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"Buenos dias", "buenas noches" -- this was the first words in a foreign language I heard in my life, as a three-year old boy growing up in developing post-war Western Germany, where the first gastarbeiters had arrived from Spain. Fascinated by the strange sounds, I tried to get to know some more languages, the only opportunity being TV courses of English and French -- there was no foreign language education for pre-teen school children in Germany yet in those days. Read more



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FYI: North American ACL, Lang Program/Baltics 2000


Author: Priscilla Rasmussen

FYI Body: Dear ACL member,

In 1998, the ACL Executive decided to create a chapter of the Association
specifically to serve the interests of North American members. This
chapter will parallel the European ACL chapter, and possibly be followed
by a chapter representing Asia as well.

The Executive formed a committee consisting of Sandra Carberry (University
of Delaware), Eduard Hovy (Information Sciences Institute of the University
of Southern California) and Marilyn Walker (AT&T Laboratories) to establish
the new chapter.

This committee presented a draft constitution for the new chapter to the
Executive at the recent ACL conference in June 1998. The Executive agreed
to a plan leading up to the formation of the new chapter by January 2000,
involving the following steps:

1. September 1999: draft constitution of the new chapter made public to
ACL membership via ACL website
2. September 1999: electronic discussion forum created for comments
3. October 1999: call for nominations for chapter officials
4. November 1999: electronic voting for chapter officials
5. December 1999: announcement of elected officials
6. January 2000: first electronic meeting of new chapter officials
7. April 2000: meeting of new chapter membership at NAACL/ANLP conference

The chapter creation committee will moderate the open discussion and will
act as Nominating and Electoral Committee for the election. This committee
will dissolve at the end of December, 1999.

We invite you to peruse the new chapter constitution from the ACL website,
a
http://www.aclweb.org/naacl/

We invite you to subscribe to the discussion list by sending an email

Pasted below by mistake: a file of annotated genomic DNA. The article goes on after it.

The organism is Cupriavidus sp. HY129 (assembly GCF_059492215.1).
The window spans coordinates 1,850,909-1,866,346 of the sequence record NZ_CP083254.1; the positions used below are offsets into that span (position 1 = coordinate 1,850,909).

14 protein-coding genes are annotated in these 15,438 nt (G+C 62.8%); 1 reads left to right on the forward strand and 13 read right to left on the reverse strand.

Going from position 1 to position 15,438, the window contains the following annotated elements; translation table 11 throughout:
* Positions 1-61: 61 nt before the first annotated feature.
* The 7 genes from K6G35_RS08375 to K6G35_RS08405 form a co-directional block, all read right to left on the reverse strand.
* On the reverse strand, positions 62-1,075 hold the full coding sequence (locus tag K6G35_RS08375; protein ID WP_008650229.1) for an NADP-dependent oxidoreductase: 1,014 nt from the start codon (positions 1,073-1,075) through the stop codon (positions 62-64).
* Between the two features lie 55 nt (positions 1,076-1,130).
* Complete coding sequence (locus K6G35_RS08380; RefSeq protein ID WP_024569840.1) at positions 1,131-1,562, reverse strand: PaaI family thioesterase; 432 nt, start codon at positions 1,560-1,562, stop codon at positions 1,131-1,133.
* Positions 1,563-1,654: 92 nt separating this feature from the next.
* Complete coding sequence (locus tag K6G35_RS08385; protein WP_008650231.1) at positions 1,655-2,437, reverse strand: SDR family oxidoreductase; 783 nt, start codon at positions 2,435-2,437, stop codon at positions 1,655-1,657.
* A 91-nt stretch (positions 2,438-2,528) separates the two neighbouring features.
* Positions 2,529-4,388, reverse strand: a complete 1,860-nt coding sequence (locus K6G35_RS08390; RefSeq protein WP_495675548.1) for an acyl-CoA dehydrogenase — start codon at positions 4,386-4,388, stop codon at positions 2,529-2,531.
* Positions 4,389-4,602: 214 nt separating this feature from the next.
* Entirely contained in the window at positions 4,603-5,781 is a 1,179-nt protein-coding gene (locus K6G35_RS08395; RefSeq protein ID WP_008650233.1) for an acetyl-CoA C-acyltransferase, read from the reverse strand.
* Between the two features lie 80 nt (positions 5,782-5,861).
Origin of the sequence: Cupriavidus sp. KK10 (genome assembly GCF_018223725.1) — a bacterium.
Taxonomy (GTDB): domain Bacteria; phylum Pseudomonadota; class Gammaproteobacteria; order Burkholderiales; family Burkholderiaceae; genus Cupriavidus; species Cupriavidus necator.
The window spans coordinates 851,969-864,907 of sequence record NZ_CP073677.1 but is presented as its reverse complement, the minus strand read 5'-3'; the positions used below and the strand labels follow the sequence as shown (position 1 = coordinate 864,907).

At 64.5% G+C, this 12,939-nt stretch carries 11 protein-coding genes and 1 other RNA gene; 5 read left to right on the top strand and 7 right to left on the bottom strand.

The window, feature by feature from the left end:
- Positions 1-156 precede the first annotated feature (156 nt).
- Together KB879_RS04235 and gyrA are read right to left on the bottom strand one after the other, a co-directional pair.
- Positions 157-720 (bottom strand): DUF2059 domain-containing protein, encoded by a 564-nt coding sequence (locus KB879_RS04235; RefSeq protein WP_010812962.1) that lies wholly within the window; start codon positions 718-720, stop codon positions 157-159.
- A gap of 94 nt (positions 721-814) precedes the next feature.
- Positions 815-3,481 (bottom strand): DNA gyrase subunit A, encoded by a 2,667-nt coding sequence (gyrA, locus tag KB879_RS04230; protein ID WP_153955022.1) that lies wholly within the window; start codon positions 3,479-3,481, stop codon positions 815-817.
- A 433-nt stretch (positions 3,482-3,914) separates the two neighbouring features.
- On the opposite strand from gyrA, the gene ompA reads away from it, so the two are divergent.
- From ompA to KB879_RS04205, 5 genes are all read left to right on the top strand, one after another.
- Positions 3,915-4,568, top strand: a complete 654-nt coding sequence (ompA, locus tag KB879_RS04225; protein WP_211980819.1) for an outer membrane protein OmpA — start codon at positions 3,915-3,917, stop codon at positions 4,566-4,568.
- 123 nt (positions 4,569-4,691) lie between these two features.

message to hovy@isi.edu, consisting simply of the line
"subscribe naacl-setup"
in the subject line.

We invite you to post comments and suggestions for the activities of the
new chapter to
naacl-setup@isi.edu

We invite you to nominate officers for the new chapter by electronically
sending the following information to Sandra Carberry (carberry@eecis.udel.edu):
- the name and affiliation of the nominee,
- the position nominated for,
- a short statement of some of the nominee's achievements and/or
qualifications in the context of computational linguistics,
- a short statement by the nominee expressing the willingness to stand
for election.
Nominees must be members of ACL in good standing at the time of nomination.


The chapter creation committee,
Sandra Carberry, Eduard Hovy, Marilyn Walker




Baltics 2000

Intensive Language Courses of Latvian, Lithuanian, and Estonian

As in the last 11 years, intensive courses of the Latvian,
Lithuanian, and Estonian languages are held in Bonn/Germany in
2000. These courses, part-funded by Muenster University, the
federal state North-Rhine-Westphalia, and the
Robert-Bosch-Foundation, are designed for beginners and
comprise four phases.

Phase 1. Participants stay in Haus Annaberg, a
turn-of-the-century manor house overlooking Bonn, between
February 20 and March 30, 2000. Classes are taugt five hours per
day, five days a week. Emphasis is placed on grammatical and
lexical issues as well as on the development of reading,
writing, and speaking skills. Lectures on geographical, sociological,
and political issues will be held on one weekend.

Phase 2. During the university summer term, participants are
expected to continue their studies in their own time, using course
books and additional materials. Assignments are sent out a
regular intervals by the teachers.

Phase 3. Students stay in Latvia, Lithuania, or Estonia for
four weeks in september, 2000. Here, they study at the
universities of Riga, Vilnius, and Tallinn, respectively, four hours per day,
five days a week. Emphasis here is on conversation skills. Classes
are complemented with lectures and excursions. Students live with
guest families throughout their stay.

Phase 4. This is the final examination, again in Haus Annaberg,
Bonn. It takes place directly after the study period in the
Baltics. After successfully passing the exam, participants receive a
certificate.

------------------

Participation is open to all students enrolled in a German
university or technical college. Tuition fees: DM 1,500. This

includes ten weeks intensive course, full board, examinations, and
teaching materials.
Registration deadline: 30/11/1999.
For further information please contact:

Dr. Magdalene Huelmann
Institut fuer Interdisziplinaere Baltische Studien
Bispinghof 3A
48143 Muenster
Germany

phone +49 - 251 - 832 44 99
fax +49 - 251 - 832 11 53
email: huelman@uni-muenster.de
http://www.uni-muenster.de/SlavBaltSeminar/baltkurs.htm


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